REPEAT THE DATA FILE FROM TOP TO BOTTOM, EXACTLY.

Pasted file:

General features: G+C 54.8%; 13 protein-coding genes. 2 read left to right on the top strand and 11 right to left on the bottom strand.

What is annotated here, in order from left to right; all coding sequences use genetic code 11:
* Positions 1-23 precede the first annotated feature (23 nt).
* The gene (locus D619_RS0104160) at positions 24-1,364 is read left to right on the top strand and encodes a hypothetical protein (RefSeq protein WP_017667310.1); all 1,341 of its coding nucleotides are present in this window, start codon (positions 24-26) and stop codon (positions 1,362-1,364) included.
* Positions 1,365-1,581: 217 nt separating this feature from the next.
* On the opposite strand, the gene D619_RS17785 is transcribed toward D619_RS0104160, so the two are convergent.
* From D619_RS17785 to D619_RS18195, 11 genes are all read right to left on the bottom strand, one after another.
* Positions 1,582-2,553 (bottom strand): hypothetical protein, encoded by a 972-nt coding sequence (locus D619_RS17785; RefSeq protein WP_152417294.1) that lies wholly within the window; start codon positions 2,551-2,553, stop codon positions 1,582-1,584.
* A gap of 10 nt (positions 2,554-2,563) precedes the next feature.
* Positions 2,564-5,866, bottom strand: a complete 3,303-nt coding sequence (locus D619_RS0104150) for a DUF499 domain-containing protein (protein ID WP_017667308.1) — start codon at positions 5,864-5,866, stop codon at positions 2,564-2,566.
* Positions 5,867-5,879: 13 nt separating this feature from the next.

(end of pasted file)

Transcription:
General features: G+C 54.8%; 13 protein-coding genes. 2 read left to right on the top strand and 11 right to left on the bottom strand.

What is annotated here, in order from left to right; all coding sequences use genetic code 11:
* Positions 1-23 precede the first annotated feature (23 nt).
* The gene (locus D619_RS0104160) at positions 24-1,364 is read left to right on the top strand and encodes a hypothetical protein (RefSeq protein WP_017667310.1); all 1,341 of its coding nucleotides are present in this window, start codon (positions 24-26) and stop codon (positions 1,362-1,364) included.
* Positions 1,365-1,581: 217 nt separating this feature from the next.
* On the opposite strand, the gene D619_RS17785 is transcribed toward D619_RS0104160, so the two are convergent.
* From D619_RS17785 to D619_RS18195, 11 genes are all read right to left on the bottom strand, one after another.
* Positions 1,582-2,553 (bottom strand): hypothetical protein, encoded by a 972-nt coding sequence (locus D619_RS17785; RefSeq protein WP_152417294.1) that lies wholly within the window; start codon positions 2,551-2,553, stop codon positions 1,582-1,584.
* A gap of 10 nt (positions 2,554-2,563) precedes the next feature.
* Positions 2,564-5,866, bottom strand: a complete 3,303-nt coding sequence (locus D619_RS0104150) for a DUF499 domain-containing protein (protein ID WP_017667308.1) — start codon at positions 5,864-5,866, stop codon at positions 2,564-2,566.
* Positions 5,867-5,879: 13 nt separating this feature from the next.